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Sonoma State Star

The Student News Site of Sonoma State University

Sonoma State Star

The Student News Site of Sonoma State University

Sonoma State Star

    A film unlike any of its time


    This September the Sonoma Film Institute will be showing a restored version of Shirley Clarke’s LGBT film, “Portrait of Jason.” 

    The film is 90 minutes long, telling the story of a homosexual African American male prostitute named Jason Holliday.

    This unique movie was filmed entirely in a single 12-hour period where Clarke filmed the entire movie in her own apartment at the Chelsea hotel. 

    Milestone Films, a company that rereleases older films, started a project called “Project Shirley.” 

    The 35-year-old film print was given to Dennis Doros and Amy Heller, founders of Milestone Films, by Clarke’s daughter, the famous artist Wendy Clarke.

    The goal of “Project Shirley” is to rerelease Clarke’s films and to give them the appreciation that they have lacked but always deserved. 

    “Portrait of Jason” is said to be one of the most respected LGBT films of all time.

    According to the “Project Shirley” website, Clarke made films that were meant to unsettle and stir emotions in her audience; Milestone was shocked to know what little recognition this great director has had.

    “Milestone’s ‘Project Shirley’ is intended to right this historical oversight by presenting many of Clarke’s best films in beautifully restored versions,” said “Project Shirley” website representatives.

    Clarke lived in New York working as a dancer and filmmaker working often with male actors. 

    Clarke had always enjoyed directing films like “Portrait of Jason” that were out of the social norm because she herself felt out of place in her own life.

    “For years I’d felt like an outsider, so I identified with the problems of minority groups. I thought it was more important to be some kind of goddamned junkie who felt alienated rather than to say I am an alienated woman who doesn’t feel part of the world and who wants in,” said Clarke in 1976.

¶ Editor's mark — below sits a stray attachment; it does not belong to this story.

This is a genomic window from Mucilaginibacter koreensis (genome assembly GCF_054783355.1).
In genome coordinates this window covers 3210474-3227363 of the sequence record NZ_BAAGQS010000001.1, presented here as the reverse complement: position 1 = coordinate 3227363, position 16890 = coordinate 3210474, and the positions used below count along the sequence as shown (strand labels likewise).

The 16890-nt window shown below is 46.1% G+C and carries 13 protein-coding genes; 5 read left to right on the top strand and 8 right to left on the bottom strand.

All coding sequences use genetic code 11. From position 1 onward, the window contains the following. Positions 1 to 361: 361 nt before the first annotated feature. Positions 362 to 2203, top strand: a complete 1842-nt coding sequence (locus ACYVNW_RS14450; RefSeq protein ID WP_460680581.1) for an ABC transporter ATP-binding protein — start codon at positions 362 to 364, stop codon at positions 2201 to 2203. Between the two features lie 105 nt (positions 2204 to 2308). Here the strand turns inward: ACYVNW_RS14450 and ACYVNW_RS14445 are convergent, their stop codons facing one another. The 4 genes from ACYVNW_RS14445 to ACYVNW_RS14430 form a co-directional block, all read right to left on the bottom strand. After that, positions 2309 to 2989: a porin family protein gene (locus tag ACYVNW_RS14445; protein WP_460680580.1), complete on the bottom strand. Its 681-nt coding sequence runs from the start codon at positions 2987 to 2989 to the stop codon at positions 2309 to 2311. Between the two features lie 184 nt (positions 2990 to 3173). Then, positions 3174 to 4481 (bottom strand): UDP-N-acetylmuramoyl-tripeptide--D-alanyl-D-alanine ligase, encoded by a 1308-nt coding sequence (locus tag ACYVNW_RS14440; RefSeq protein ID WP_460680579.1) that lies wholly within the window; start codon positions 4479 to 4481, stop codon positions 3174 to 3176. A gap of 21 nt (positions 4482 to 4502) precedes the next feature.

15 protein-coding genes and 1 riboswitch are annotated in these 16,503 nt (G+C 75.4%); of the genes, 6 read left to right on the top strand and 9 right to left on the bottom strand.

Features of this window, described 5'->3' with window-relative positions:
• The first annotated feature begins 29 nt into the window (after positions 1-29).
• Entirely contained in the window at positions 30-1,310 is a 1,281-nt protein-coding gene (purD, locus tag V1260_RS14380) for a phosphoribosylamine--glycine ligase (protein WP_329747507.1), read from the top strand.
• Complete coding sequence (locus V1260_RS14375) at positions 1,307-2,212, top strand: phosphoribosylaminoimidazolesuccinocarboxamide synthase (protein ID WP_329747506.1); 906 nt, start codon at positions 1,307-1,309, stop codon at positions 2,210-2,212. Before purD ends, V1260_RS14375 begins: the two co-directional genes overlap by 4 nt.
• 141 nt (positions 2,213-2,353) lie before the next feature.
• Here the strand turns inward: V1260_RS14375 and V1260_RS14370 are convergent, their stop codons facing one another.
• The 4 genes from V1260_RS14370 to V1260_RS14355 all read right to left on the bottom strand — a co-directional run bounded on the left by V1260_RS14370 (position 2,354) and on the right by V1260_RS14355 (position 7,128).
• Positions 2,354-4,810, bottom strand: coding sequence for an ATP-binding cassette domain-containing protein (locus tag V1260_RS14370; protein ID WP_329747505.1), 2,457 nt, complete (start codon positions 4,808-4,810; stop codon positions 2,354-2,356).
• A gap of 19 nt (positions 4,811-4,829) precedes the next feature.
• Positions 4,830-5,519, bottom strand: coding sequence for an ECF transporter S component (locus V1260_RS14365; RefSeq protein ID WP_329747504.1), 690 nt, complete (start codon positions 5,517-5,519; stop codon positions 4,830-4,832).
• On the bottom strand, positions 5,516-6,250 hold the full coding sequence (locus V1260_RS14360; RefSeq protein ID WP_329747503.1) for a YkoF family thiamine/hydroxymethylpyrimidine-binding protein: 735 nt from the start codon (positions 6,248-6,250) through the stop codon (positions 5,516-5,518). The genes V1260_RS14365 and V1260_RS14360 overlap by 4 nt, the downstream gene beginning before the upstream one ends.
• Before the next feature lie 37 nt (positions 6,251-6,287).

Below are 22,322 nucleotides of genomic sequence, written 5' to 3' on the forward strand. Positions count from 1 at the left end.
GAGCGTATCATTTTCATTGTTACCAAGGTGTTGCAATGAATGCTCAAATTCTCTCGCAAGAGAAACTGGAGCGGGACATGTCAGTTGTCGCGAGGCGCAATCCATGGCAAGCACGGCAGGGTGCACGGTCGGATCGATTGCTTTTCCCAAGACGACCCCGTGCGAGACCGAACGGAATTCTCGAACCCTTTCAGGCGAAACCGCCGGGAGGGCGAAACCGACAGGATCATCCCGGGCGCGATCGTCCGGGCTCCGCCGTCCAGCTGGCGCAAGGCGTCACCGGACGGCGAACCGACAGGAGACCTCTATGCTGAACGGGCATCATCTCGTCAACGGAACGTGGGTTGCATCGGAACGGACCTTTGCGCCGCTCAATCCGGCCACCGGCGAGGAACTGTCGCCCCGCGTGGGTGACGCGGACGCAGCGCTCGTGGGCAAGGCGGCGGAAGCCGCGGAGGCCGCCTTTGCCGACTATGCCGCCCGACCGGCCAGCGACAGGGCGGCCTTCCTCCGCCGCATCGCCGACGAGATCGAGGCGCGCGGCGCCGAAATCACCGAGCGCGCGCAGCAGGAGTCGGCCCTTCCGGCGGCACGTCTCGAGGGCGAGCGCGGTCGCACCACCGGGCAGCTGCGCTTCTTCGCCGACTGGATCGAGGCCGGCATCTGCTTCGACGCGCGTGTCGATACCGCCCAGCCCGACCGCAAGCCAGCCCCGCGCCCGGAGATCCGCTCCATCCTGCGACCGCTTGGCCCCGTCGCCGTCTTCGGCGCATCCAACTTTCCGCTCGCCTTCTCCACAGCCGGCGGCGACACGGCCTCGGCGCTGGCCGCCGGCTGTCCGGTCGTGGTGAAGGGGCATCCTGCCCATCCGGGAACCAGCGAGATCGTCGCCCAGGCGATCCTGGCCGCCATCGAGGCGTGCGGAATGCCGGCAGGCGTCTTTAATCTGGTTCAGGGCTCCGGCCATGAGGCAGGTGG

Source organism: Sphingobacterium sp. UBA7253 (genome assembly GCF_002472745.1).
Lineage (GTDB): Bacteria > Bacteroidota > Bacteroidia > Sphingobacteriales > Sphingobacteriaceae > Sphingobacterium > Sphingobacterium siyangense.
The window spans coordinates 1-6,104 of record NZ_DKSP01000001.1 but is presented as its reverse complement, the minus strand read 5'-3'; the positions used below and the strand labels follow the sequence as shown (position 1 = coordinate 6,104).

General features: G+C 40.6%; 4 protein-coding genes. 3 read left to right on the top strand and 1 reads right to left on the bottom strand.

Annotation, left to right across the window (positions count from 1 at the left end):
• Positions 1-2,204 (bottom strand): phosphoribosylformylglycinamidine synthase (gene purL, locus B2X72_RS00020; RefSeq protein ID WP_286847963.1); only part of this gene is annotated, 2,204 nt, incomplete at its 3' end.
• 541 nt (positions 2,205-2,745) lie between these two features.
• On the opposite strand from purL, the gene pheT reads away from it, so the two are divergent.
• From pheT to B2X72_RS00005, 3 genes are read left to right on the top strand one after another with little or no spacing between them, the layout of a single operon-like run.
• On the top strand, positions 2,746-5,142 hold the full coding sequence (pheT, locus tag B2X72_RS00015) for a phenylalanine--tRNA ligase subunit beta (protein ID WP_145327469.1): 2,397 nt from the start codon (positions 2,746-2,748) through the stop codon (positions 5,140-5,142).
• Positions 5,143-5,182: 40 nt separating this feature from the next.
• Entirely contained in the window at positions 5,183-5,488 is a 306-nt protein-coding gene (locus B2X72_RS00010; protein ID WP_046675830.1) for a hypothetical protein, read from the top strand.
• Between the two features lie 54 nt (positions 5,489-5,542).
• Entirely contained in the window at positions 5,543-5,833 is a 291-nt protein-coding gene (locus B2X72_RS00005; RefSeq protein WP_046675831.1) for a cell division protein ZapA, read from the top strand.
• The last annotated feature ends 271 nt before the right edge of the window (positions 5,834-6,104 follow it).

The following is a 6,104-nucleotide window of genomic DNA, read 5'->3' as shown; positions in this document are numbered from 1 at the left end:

In the film, Clarke does not try to protect the audience from any shocking or painful aspects of Holliday’s life. 

    She allows Holliday to be himself and wants his life to be open and raw to all who see it. 

    Holliday tells his life story of what it was like to be a black homosexual in the ‘60s and shares his life-long aspirations of being a performer.

     “At a time of civil strife and riots in the streets, at a time when it was literally illegal to be gay and people were being arrested, Shirley Clarke decided to make a movie about a person on the fringes of society that entertained, shocked and made the audiences think about their own lives and what was happening in America,” said Doros.

    In the film Holliday goes into detail about his life of being a hustler; while he was younger, Holliday would do the drug runs and even participated in orgies. 

    Holliday speaks about his time as a houseboy and about past jobs working in bars.

    He even talks about his brief time spent in college before he dropped out. 

    Holding nothing back, Holliday voices openly how he became a heroin addict. 

    Throughout his life, this man wanted nothing more than to be a nightclub performer and in this portrait film he expresses the hardships he endured to pursue his dreams.

    According to a synopsis on the New York Times, while mainstream critics expressed nausea and disgust over “Portrait of Jason”, others considered it to be one of the most fascinating films they’ve ever seen.

    Although Clarke pasted away at age 77 in 1997, her legacy lives on in her films and she remains highly respected by the LGBT community. 

    Clarke’s film is guaranteed to be a cinematic experience like none ever before.

    Those who are interested should go to Ives Hall Friday, Sept. 6 at 7 p.m. or Sunday, Sept. 8 at 4 p.m. Standard admission tickets are $7. 

    Non-SSU students with I.D., SSU staff and faculty and senior citizen tickets are $6. SFI members’ tickets and children 12 and under are $5 and SSU students with campus I.D. have access to free tickets. 

    For viewers looking to get a sneak peak visit the Sonoma Film Institute website for trailers and details.

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